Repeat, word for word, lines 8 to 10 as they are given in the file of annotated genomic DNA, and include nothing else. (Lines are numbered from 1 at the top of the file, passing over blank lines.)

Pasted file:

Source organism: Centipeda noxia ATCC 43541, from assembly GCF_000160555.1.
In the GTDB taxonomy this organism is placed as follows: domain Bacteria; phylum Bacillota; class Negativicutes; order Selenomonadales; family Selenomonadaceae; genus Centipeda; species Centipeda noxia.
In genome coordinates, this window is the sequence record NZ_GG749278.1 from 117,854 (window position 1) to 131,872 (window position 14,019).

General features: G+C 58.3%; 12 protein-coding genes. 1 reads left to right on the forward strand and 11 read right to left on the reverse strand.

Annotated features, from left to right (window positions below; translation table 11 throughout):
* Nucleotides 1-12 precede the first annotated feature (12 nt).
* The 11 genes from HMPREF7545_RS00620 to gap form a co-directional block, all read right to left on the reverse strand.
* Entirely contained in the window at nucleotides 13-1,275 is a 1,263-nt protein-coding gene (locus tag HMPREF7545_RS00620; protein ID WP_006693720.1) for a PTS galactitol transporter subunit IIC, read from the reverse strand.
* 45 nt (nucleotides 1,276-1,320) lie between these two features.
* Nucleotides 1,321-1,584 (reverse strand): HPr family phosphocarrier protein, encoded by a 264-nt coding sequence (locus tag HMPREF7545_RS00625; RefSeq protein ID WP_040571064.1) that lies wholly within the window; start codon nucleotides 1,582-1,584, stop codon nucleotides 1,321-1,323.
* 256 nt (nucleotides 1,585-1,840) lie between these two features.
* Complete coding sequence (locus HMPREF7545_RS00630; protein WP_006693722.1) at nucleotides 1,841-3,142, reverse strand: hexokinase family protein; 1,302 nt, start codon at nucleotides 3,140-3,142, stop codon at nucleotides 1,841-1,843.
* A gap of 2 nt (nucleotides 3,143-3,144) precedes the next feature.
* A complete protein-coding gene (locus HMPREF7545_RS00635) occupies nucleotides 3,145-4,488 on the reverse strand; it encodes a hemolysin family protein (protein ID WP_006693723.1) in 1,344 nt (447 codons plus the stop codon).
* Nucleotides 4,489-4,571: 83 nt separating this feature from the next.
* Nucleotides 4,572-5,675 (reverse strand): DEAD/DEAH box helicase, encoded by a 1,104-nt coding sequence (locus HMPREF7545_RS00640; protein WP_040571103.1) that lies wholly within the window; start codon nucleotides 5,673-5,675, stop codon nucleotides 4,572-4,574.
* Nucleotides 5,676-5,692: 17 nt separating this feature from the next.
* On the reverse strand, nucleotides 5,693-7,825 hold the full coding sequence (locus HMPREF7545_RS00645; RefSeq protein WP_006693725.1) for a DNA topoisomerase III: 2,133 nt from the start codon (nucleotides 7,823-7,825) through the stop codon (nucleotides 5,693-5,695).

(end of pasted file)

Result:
* Entirely contained in the window at nucleotides 13-1,275 is a 1,263-nt protein-coding gene (locus tag HMPREF7545_RS00620; protein ID WP_006693720.1) for a PTS galactitol transporter subunit IIC, read from the reverse strand.
* 45 nt (nucleotides 1,276-1,320) lie between these two features.
* Nucleotides 1,321-1,584 (reverse strand): HPr family phosphocarrier protein, encoded by a 264-nt coding sequence (locus tag HMPREF7545_RS00625; RefSeq protein ID WP_040571064.1) that lies wholly within the window; start codon nucleotides 1,582-1,584, stop codon nucleotides 1,321-1,323.